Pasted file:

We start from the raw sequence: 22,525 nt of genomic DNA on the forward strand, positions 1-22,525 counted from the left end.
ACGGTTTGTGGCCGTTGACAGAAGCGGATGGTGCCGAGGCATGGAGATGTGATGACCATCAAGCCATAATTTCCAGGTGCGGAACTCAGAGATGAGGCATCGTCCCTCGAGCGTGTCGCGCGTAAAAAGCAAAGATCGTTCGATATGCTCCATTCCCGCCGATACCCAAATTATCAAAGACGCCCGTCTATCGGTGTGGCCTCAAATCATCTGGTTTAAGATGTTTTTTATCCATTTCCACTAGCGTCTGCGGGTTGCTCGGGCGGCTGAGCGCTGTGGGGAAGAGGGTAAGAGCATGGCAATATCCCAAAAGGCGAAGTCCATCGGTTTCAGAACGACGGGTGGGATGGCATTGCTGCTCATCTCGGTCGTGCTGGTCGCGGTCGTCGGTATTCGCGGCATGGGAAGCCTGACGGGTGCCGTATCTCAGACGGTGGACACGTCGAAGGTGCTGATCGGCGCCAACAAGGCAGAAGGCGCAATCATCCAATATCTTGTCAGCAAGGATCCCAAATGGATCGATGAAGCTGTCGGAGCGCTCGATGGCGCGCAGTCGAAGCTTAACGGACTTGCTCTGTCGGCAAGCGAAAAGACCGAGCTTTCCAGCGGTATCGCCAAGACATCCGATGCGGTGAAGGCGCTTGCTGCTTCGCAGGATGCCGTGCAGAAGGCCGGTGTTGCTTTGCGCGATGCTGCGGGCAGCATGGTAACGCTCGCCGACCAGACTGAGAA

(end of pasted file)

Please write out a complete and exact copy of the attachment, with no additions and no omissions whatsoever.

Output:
We start from the raw sequence: 22,525 nt of genomic DNA on the forward strand, positions 1-22,525 counted from the left end.
ACGGTTTGTGGCCGTTGACAGAAGCGGATGGTGCCGAGGCATGGAGATGTGATGACCATCAAGCCATAATTTCCAGGTGCGGAACTCAGAGATGAGGCATCGTCCCTCGAGCGTGTCGCGCGTAAAAAGCAAAGATCGTTCGATATGCTCCATTCCCGCCGATACCCAAATTATCAAAGACGCCCGTCTATCGGTGTGGCCTCAAATCATCTGGTTTAAGATGTTTTTTATCCATTTCCACTAGCGTCTGCGGGTTGCTCGGGCGGCTGAGCGCTGTGGGGAAGAGGGTAAGAGCATGGCAATATCCCAAAAGGCGAAGTCCATCGGTTTCAGAACGACGGGTGGGATGGCATTGCTGCTCATCTCGGTCGTGCTGGTCGCGGTCGTCGGTATTCGCGGCATGGGAAGCCTGACGGGTGCCGTATCTCAGACGGTGGACACGTCGAAGGTGCTGATCGGCGCCAACAAGGCAGAAGGCGCAATCATCCAATATCTTGTCAGCAAGGATCCCAAATGGATCGATGAAGCTGTCGGAGCGCTCGATGGCGCGCAGTCGAAGCTTAACGGACTTGCTCTGTCGGCAAGCGAAAAGACCGAGCTTTCCAGCGGTATCGCCAAGACATCCGATGCGGTGAAGGCGCTTGCTGCTTCGCAGGATGCCGTGCAGAAGGCCGGTGTTGCTTTGCGCGATGCTGCGGGCAGCATGGTAACGCTCGCCGACCAGACTGAGAA